Hubert Burda [11.9.06]

According to Hubert Burda, "In today's media society, in which hundreds of different media compete for the attention of viewers, readers and listeners, a great deal of importance is attached to presenting oneself." In the following essay he goes much deeper than the typical discussions of visual representation in the Internet Age and writes about self-presentation in portraits from Jan van Eyck to Andy Warhol and examines the images people want to have of themselves.

Burda is eminently qualified to write on his subject. Trained as an art historian, he is himself a painter, in addition to being one of Germany's media moguls (see "Hubert Burda — Germany's Agent of Change"). In 1993, Burda, synthesizing his experience as an art historian and a connoisseur of fine arts with his understanding of New Media, recognized that the use of digital imaging technology changed the ratio of costs between photography and print in magazine publishing from 5-1 to 1-1. Armed with "Burda's Algorithm" he moved to quickly establish Focus Magazine, one of the great German economic success stories of the 1990s.

Today, Burda is the largest provider of German language content on the Internet. "The opportunities of personal representation and self-presentation have become democratised to an extent that would have been unimaginable many years ago," he writes. "Nowadays anyone who wants to draw attention to themselves and communicate to the public an image of themselves can to all intents and purposes do so."

Hubert Burda's Edge Bio Page


In today's media society, in which hundreds of different media compete for the attention of viewers, readers and listeners, a great deal of importance is attached to presenting oneself. Those who know how to present themselves get noticed, and a whole raft of consultants from different horizons make sure that their protégés are presented as effectively as possible. The opportunities of personal representation and self-presentation have become democratised to an extent that would have been unimaginable many years ago. Nowadays anyone who wants to draw attention to themselves and communicate to the public an image of themselves can to all intents and purposes do so.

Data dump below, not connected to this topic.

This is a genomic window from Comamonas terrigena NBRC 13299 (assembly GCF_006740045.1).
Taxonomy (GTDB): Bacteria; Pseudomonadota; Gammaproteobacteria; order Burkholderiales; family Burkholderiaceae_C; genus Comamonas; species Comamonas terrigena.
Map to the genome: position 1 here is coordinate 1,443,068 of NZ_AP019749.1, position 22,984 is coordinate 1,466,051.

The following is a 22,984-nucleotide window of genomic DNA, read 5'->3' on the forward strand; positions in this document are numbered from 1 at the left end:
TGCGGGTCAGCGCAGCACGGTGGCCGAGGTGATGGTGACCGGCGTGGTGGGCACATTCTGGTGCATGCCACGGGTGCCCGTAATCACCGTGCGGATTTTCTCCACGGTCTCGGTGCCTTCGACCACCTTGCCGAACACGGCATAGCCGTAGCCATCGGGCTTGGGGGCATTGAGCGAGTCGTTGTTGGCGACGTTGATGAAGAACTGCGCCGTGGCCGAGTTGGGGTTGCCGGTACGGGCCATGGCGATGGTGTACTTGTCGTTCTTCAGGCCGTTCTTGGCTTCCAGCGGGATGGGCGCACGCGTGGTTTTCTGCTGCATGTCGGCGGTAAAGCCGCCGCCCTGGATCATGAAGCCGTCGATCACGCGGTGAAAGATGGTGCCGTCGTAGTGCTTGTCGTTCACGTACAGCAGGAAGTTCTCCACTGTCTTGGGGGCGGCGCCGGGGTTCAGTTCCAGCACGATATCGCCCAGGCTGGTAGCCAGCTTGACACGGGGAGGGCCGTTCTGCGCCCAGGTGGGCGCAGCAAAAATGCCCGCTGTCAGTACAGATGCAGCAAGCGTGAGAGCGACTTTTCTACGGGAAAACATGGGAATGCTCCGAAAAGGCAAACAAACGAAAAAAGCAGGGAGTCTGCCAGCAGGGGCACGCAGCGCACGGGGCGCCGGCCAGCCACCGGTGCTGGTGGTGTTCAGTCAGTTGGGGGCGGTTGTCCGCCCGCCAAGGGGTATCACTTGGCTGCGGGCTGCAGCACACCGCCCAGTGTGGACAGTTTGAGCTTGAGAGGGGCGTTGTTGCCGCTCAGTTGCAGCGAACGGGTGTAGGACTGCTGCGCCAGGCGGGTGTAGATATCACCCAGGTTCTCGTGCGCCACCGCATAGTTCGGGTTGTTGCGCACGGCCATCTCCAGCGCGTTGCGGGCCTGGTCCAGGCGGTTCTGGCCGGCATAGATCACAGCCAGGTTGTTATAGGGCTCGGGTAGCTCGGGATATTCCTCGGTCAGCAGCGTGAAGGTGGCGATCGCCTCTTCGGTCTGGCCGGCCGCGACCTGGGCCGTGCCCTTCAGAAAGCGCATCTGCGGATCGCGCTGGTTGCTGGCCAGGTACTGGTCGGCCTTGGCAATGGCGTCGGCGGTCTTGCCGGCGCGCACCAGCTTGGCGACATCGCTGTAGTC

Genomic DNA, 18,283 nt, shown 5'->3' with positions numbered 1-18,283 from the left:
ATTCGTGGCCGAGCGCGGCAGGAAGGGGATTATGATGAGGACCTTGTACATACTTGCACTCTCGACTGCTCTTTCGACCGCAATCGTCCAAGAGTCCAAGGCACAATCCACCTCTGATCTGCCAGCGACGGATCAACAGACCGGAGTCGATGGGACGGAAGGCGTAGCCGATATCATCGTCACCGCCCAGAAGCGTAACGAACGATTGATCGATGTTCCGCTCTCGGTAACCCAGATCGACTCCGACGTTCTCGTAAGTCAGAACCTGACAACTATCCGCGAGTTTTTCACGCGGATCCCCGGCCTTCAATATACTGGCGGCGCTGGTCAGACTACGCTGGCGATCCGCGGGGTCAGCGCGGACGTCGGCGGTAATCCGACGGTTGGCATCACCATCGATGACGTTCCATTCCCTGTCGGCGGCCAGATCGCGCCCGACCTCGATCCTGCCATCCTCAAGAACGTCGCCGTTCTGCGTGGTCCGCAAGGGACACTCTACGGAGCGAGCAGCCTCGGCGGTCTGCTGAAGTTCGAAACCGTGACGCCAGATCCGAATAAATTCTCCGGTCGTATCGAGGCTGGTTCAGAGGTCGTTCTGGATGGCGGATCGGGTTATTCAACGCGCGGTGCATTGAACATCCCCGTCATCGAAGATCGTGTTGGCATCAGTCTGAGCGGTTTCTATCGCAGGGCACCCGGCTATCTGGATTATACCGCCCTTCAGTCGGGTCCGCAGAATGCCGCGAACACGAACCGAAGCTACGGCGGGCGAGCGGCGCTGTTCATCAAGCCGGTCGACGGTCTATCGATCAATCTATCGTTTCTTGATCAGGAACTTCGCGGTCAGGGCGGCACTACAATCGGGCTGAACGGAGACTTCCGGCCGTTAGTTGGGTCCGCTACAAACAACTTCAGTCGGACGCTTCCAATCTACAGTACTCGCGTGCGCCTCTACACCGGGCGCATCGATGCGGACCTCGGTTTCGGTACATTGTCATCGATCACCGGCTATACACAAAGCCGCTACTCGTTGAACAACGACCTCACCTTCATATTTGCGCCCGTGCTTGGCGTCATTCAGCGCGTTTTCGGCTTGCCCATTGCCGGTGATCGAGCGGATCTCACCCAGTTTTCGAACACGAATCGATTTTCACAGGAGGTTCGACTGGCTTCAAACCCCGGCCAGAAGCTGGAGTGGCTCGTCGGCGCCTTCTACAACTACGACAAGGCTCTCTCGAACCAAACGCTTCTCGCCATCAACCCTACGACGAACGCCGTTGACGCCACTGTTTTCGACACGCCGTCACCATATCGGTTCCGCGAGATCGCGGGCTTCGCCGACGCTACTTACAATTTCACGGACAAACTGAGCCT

As a publisher in a media company with a global presence, who is confronted on a daily basis with a plethora of images of people portraying themselves to the media, but who has remained in close touch with his field of study — art history – I naturally am always interested in the history of such phenomena. I should therefore like to take a look back at the early stages of modern portrait art and follow its development from then until now from the following perspective: what does the self-presentation of the people being portrayed say about the image that they have of themselves and that they want to convey to a specific community?

I take a consciously undogmatic approach to this and pick out just a few significant examples, which I believe are characteristic of the forms of self-presentation we see nowadays. Most of the portraits I present in this paper we know were commissioned. Although there are only a few cases – such as the portrait of Napoleon on horseback by Jacques Louis David – where we know that the person who commissioned the work approved greatly of this mode of pictorial representation, as regards commissioned portraits we can basically assume that those were largely identical to the image that the persons being portrayed had of themselves and wanted to convey through the portrait.